1. Shifty
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    Shifty Member

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    I live in my head with my characters most of the

    How to create a profound character.

    Discussion in 'Character Development' started by Shifty, Aug 24, 2011.

    Hello There.

    I would like to know about techniques you use that help define and shape a character and make him a lot more tangible.

    Currently I'm using the first person narrative, so that I can include his thoughts and feelings (Something i have a bit of trouble on, I can hardly talk about my own feelings, let alone the character i dreamt up).
    I'm also using the fantasy genre as i believe this genre has the capability to say alot of the world we live in if we allow it.

    Any other writing techniques that you know of that can help a character jump out the pages and affect the way you see the world.

    A bit like Samwise Gamgee from lord of the rings,(I wouldnt ever dream of comparing my work on the same level as Tolkien, but this example helps me explain what i mean) he showed that even the smallest, not literally, of people are capable of feats of bravery and help shaping the world. Which i think is what Tolkien wanted Samwise to show, all of the hobbits in fact. The real heroes are the little guy.

    What I want is to make my character, portray a theme that comes across through the words and affect your view of the world. Ambitious I know, If you have any advice to give, techniques that i dont know about that i could read up on and learn from to help me, that would be absolutely brilliant. Thankyou.
     
  2. cruciFICTION
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    cruciFICTION Contributing Member Contributor

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    I find myself able to make a character that seems realistic without thinking about it too much, at least from the feedback I get from those who read my work (and can actually be trusted with an opinion).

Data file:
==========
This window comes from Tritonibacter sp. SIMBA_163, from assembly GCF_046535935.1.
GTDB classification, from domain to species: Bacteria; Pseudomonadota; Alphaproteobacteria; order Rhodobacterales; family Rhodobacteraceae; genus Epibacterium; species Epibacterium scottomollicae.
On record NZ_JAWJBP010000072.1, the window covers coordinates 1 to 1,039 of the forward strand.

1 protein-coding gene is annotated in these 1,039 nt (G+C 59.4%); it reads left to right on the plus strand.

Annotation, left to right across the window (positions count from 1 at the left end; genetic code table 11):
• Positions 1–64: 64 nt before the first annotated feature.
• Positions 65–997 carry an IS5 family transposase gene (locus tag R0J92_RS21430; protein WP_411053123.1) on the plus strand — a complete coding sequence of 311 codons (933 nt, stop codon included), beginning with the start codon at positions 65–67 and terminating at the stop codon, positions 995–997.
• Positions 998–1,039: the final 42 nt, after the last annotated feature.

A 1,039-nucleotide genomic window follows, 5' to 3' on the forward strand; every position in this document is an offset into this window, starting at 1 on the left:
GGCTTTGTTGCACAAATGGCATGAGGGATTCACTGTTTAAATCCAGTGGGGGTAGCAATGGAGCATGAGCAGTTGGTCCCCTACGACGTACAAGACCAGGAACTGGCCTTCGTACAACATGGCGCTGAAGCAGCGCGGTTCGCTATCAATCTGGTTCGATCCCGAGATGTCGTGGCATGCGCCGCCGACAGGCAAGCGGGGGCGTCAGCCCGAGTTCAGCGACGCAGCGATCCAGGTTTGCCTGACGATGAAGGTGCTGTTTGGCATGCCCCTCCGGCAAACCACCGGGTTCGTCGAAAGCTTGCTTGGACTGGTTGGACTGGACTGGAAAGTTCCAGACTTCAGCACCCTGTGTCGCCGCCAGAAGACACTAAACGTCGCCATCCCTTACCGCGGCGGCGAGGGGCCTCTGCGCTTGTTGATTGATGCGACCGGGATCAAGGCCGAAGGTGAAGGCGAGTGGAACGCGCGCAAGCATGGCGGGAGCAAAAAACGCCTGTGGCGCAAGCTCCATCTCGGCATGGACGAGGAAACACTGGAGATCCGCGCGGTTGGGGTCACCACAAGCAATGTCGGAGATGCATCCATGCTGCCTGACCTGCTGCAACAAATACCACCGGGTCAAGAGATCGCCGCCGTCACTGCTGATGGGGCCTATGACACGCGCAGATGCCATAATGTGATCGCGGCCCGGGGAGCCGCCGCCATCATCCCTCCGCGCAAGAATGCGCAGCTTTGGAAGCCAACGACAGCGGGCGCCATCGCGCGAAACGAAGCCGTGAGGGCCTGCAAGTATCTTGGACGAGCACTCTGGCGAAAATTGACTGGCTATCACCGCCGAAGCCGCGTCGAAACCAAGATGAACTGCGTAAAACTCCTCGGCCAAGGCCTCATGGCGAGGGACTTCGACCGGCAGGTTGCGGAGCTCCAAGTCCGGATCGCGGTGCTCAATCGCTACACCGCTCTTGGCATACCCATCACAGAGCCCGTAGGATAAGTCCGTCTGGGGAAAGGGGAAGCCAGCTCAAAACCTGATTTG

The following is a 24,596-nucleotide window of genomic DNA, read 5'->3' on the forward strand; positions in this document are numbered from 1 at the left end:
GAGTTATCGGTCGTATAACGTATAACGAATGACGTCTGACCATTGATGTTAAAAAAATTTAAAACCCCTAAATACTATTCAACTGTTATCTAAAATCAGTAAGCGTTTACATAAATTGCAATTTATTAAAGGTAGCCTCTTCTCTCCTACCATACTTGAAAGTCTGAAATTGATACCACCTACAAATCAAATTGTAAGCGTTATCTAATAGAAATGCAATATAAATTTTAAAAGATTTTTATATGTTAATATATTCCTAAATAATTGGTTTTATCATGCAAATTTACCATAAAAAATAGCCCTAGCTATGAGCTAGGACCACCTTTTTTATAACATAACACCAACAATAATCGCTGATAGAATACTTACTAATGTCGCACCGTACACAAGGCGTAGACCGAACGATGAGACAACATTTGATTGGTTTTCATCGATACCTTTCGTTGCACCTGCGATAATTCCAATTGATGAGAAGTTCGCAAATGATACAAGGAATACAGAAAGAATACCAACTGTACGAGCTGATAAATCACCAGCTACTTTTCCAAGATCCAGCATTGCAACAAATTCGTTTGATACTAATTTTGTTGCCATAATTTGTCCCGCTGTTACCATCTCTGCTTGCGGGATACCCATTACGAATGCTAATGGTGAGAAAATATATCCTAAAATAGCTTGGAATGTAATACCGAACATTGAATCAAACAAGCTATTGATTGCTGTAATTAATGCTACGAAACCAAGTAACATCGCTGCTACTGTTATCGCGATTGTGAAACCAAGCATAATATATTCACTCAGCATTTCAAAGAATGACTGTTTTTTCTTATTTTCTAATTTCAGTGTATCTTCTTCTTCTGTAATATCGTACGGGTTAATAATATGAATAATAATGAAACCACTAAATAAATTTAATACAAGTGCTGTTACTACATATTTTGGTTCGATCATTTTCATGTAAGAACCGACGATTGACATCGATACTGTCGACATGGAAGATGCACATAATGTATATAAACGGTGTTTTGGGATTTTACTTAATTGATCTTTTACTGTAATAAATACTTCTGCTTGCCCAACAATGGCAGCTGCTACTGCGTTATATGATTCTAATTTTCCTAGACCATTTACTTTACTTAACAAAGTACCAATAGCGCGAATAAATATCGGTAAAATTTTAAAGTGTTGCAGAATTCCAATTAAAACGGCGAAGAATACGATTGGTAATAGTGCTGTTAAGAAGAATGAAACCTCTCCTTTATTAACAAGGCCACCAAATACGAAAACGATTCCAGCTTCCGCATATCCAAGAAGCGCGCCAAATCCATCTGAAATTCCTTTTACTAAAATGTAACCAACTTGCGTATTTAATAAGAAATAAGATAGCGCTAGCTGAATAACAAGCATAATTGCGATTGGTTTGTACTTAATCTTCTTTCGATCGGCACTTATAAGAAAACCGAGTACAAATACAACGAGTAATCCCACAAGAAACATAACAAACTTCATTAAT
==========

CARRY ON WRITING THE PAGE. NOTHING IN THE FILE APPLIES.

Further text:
By all rights, there's no reason why you should need to put too much work into a character. I mean, the best thing (in my opinion) is to just write the character. That way, everything that comes out will flow from your mind to the page and will give them as natural a flow as you're able to bestow on them.

    That's the best way to avoid a character being forced as well, in my honest opinion.
     
  3. Shifty
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    Shifty Member

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    I live in my head with my characters most of the
    right. So maybe im trying to much?
    I dont want him to appear forced, and therefore fake that would ruin it.

    Just looking for some techniques i could employ.
     
  4. Motley
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    Motley Active Member

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    Theme, which is that stuff like "even the smallest person can make a big difference," is played out throughout the book by what the characters do and say, and how they change. Just like people in real life.

    I don't think there are any techniques to making a good character. Once you realize characters are just people, I think it gets easier. What do people have? Histories, goals, dreams, things they like, things they hate, flaws. Every bit interacts with every other bit.

    Sam was noble and stalwart perhaps because his old Gaffer gave him a strong work ethic as a gardener, and he liked Frodo so much perhaps because Frodo treated him like an equal. No great mysteries leading to the theme. Just life.
     
  5. Cogito
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    Cogito Former Mod, Retired Supporter Contributor

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    Make your character a persin rather than an archetype. As muchg as possible, observe a variety of real people. Notice their mannerisms, their speech patterns, their mood swings, all the things that make them distinguishable from the person alongside them with similar appearance.
     
  6. Lemex
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    Lemex That's Lord Lemex to you. Contributor

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    The first thing you can do to help you is to not think of them as a 'character' but a 'person'. Make them real to you.
     

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